I woke up at 4 am today so that I could scoop all of the other environmental economics bloggers:
The Environmental Protection Agency on Wednesday proposed the first national standard for emissions of mercury and other pollutants from coal-burning power plants, a rule that could lead to the early closing of a number of older plants and one that is certain to be challenged by the some utilities and Republicans in Congress.
Lisa P. Jackson, the agency’s administrator, said control of dozens of poisonous substances emitted by power plants was long overdue and would prevent thousands of deaths and tens of thousands of cases of disease a year. ...
She estimated the total annual cost of compliance at about $10 billion, in line with some industry estimates (although some are much higher), and the health and environmental benefits at more than $100 billion a year. She said that households could expect to see their electric bills rise by $3 to $4 a month when the regulation was fully in force after 2015....
She said that installing and maintaining smokestack scrubbers and other control technology would create 31,000 short-term construction jobs and 9,000 permanent utility sector jobs.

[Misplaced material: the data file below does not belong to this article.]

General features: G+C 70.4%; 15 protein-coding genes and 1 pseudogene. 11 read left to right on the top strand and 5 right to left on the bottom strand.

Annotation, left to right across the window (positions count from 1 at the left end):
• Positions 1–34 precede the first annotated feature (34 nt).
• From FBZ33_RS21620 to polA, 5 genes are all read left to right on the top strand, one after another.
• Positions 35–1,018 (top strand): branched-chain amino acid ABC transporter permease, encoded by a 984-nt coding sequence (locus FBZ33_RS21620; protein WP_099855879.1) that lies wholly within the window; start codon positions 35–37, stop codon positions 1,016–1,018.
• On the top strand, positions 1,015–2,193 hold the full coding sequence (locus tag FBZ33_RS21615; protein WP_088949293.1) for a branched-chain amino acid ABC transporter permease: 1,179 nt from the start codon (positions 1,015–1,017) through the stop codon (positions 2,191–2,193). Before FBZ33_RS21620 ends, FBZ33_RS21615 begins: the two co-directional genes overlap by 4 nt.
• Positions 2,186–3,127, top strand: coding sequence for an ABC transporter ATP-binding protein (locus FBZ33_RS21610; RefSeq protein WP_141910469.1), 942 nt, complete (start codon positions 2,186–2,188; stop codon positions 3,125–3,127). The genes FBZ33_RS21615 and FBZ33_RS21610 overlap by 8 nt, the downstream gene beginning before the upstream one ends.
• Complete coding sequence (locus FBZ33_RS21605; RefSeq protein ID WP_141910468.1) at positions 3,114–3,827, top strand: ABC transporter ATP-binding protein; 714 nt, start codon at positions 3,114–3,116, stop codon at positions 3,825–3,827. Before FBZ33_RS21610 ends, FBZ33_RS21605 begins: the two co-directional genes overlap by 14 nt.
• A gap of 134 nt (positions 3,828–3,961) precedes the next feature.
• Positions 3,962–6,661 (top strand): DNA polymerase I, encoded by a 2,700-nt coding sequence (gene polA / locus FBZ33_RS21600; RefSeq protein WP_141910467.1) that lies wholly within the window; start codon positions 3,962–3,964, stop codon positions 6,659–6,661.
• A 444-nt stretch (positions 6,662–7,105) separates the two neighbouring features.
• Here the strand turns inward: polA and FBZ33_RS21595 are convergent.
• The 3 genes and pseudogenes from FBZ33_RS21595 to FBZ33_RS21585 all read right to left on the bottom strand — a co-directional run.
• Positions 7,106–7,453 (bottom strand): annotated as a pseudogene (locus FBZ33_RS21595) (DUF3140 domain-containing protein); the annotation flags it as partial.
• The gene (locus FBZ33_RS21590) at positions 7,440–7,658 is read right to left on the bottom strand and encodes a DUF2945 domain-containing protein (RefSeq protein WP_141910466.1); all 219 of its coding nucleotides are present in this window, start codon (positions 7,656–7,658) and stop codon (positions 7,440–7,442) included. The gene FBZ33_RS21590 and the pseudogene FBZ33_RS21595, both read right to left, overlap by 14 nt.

A few comments and then I might try to go back to sleep:
- Suppose the costs are underestimated, as industry argues, and the benefits are overestimated because the health effects of lowering mercury don't materialize. Doubling costs and using the lower bound of the benefits (RIA here) still generates net benefits of $30+ billion. And note that the health benefits from lowering mercury is only about 10% of the benefit estimate. The majority of benefits comes from reductions SO2 and other "PM2.5 precursors" leading to reductions in mortality (according to the RIA -- 6.8k to 17k fewer deaths at $6m per yields undiscounted benefits of $41b to $102b).
- Costs could be lowered if the Bush Administration's cap-and-trade proposal was followed but, as I learned back then, mercury isn't so good for a cap-and-trade program because the worst power plants would buy the permits creating hot spots. In other words, there would be lots of birth defects near the oldest power plants. The RIA mentions that costs could be lowered if energy efficiencies are achieved but you've got to think that impact would be low.
- The green job creation is part of the cost of the regulations, not the benefits. Think of it this way, employing 9000 people to permanently dig holes with shovels and then turn around and fill the holes would create permanent jobs too. But, clearly, those jobs are a waste of the labor resource (a cost). Jobs created by environmental policy should be considered in the same way ... when doing the micro-level benefit-cost analysis. The benefits generated by those jobs are not the wages but the positive health impacts.Thinking of these jobs as benefits isn't such a bad thing, per se, but it could lead to trouble (and does) if this sort of thing becomes our macroeconomic employment policy. The trouble is the incredibly costly job creation -- those 9000 jobs come at a cost of $1m each.